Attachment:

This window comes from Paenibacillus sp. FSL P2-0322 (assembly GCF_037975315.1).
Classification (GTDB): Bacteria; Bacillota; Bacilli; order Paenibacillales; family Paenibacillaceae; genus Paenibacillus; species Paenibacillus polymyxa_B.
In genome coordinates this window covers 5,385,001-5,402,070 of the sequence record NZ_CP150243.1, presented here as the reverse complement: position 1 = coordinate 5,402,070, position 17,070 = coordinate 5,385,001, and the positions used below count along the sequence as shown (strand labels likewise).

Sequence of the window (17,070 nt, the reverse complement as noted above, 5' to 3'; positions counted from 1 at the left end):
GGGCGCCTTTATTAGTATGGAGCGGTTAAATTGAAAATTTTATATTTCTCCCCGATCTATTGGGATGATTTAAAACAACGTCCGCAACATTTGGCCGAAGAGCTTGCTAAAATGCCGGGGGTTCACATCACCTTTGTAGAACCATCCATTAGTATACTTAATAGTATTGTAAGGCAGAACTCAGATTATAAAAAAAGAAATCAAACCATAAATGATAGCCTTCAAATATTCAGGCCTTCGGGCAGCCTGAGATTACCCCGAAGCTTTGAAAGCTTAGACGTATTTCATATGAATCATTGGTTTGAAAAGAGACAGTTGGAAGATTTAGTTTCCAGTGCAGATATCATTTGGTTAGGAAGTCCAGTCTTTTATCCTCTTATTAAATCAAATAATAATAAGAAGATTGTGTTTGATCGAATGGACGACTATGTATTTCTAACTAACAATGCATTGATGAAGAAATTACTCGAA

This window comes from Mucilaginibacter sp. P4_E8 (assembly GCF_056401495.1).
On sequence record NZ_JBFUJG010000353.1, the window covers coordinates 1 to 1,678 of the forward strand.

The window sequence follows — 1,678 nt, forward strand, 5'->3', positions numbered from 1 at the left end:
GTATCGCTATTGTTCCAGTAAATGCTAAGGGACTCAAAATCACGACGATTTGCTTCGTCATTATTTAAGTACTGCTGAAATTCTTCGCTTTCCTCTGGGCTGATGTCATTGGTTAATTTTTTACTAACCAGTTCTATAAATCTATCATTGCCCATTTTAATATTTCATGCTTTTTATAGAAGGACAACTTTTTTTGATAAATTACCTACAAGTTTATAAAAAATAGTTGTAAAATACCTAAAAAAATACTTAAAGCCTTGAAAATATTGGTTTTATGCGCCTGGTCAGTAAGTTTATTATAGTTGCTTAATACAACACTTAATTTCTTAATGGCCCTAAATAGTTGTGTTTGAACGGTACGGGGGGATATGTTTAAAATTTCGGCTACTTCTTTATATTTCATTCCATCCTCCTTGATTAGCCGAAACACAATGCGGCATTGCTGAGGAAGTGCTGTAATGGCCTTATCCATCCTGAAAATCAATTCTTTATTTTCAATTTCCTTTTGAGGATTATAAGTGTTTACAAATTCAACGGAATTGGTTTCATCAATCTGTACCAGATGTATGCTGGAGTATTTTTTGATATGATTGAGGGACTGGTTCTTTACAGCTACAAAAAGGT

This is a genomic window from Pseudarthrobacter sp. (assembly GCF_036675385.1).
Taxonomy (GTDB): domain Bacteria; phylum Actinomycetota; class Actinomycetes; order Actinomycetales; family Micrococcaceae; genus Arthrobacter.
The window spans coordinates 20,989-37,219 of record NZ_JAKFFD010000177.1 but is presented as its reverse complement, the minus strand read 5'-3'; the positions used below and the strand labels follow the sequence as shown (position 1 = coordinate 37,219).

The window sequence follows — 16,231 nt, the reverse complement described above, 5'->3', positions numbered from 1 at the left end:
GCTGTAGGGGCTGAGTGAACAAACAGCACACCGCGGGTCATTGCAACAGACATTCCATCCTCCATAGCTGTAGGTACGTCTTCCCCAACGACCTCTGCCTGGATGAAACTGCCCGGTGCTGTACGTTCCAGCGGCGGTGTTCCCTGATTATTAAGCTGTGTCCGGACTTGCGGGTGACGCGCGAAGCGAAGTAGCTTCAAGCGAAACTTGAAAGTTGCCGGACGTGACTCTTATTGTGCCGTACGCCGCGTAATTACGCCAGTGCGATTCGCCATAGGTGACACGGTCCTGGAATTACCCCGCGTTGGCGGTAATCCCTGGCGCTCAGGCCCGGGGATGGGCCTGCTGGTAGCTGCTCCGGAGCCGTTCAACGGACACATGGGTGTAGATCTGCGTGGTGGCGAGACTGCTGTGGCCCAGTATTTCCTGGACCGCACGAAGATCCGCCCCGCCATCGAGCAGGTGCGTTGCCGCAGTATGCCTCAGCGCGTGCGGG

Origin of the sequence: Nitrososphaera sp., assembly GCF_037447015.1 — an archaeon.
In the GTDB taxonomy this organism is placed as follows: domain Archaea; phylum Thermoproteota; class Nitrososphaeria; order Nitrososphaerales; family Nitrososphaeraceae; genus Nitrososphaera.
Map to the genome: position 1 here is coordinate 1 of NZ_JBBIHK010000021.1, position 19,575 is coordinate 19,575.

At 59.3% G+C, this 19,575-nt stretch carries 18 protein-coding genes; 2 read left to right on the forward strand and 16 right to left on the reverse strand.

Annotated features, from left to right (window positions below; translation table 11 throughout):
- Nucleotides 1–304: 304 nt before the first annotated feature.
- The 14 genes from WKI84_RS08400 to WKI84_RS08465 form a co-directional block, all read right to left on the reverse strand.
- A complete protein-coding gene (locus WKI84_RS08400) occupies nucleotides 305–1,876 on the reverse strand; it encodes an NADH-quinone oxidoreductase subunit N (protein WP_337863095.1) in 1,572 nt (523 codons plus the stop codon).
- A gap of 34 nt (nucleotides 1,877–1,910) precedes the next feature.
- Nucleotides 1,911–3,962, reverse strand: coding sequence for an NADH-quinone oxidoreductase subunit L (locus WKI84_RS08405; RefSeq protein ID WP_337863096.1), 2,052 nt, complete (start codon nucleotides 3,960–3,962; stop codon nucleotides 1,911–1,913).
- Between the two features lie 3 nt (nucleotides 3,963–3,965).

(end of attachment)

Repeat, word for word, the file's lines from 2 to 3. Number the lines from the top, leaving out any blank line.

Classification (GTDB): Bacteria; Bacillota; Bacilli; order Paenibacillales; family Paenibacillaceae; genus Paenibacillus; species Paenibacillus polymyxa_B.
In genome coordinates this window covers 5,385,001-5,402,070 of the sequence record NZ_CP150243.1, presented here as the reverse complement: position 1 = coordinate 5,402,070, position 17,070 = coordinate 5,385,001, and the positions used below count along the sequence as shown (strand labels likewise).